All of which is meant to illustrate the point that any large ensemble is composed of widely varied people trained by teachers with vastly differing pedagogical ideas who play a stunning array of instruments. This holds for the orchestral wind players, too- you might see more of the same make of instrument, but the models and mouthpieces will likely be different. Anywhere you go, you're going to have to learn to blend (both in tone and intonation). And yes, that is what makes the whole greater than the sum of its parts. In the days when the royals of Europe had their court musicians, you might have seen matched ensembles of instruments, but that is almost unheard of today. The Canadian brass plays a matched set of horns, the Amsterdam Loeki Stardust Quartet has some matched recorders, but these are few-and-far-between exceptions. Heck, most of the recorder players I know don't even have a matched quarted amongst their own horns! And even if your quartet's instruments matched, you'd still have to take into account the varied playing styles of the members.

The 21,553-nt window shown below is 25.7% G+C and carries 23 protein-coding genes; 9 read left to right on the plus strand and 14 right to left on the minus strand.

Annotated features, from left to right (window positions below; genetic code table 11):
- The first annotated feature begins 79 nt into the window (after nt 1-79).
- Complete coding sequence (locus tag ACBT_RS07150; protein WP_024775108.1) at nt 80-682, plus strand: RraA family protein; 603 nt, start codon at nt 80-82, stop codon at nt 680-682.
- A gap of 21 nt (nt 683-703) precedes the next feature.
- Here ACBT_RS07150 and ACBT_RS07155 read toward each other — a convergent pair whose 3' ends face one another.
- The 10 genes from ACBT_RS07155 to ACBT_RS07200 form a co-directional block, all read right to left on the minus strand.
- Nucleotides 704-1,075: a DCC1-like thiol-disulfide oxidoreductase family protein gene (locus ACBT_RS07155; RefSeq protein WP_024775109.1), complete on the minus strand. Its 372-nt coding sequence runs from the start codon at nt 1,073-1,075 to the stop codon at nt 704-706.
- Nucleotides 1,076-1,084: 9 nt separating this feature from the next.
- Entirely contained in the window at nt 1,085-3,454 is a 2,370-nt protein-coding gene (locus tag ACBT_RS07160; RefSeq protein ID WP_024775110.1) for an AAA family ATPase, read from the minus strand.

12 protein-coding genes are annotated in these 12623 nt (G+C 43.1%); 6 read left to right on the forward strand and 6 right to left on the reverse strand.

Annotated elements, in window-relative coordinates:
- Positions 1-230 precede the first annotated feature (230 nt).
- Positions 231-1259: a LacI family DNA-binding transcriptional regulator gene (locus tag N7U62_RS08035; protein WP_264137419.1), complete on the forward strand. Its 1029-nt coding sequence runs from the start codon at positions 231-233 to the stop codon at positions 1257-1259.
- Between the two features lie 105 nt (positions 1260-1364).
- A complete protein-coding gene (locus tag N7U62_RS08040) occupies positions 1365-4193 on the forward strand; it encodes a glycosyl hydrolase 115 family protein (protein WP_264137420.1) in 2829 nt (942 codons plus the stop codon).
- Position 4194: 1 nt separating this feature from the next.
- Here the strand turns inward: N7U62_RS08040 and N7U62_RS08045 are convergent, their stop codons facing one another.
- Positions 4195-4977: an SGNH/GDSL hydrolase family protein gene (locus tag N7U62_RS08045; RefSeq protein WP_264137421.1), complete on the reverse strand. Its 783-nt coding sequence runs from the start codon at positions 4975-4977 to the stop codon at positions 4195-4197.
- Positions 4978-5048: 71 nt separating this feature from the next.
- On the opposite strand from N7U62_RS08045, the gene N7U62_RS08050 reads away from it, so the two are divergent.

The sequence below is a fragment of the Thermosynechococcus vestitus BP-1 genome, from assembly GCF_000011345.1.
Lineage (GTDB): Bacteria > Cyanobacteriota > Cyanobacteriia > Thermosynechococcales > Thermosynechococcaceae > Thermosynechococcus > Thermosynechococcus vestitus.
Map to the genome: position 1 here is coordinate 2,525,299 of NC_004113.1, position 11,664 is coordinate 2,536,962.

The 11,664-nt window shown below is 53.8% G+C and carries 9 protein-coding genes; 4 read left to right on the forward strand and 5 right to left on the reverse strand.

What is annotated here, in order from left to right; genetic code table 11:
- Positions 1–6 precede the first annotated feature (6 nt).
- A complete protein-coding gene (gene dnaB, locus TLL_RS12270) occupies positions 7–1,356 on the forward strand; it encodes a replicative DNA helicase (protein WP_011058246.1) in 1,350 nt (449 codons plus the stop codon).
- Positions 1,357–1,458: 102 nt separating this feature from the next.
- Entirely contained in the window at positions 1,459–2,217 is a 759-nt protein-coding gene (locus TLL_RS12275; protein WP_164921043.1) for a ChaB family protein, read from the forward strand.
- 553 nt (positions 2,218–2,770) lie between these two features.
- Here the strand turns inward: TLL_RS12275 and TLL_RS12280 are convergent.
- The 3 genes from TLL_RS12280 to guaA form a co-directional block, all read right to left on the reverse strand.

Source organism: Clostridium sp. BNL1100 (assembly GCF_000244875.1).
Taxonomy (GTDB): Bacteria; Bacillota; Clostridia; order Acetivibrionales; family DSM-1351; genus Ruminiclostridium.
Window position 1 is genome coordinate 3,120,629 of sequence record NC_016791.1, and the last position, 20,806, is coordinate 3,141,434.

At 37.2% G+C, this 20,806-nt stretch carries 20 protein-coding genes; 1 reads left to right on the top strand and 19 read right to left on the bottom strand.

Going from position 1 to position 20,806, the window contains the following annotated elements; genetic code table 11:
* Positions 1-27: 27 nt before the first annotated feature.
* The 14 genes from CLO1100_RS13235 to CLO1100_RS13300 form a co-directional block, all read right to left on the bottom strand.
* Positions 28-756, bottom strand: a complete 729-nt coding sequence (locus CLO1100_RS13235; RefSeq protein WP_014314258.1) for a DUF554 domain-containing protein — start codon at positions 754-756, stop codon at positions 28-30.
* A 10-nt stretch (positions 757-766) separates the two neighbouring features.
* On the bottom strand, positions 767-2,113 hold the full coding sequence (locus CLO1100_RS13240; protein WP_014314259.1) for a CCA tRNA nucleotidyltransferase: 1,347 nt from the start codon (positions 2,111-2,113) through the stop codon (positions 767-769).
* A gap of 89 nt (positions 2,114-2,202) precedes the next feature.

Blending will always be a challenge. But as was mentioned above, large groups tend to be more forgiving of necessity. But the really fine large groups are the ones who work the hardest to produce that magnificent sound where no one instrument stands out from the rest. Conductors are always admonishing sections to "sound like one player". Very difficult, but far from an unworthy goal...
That's why we all should play in as many different ensembles as we practically can- they all will teach us something different. Too much to learn, too little time to master it all! The musician's eternal struggle!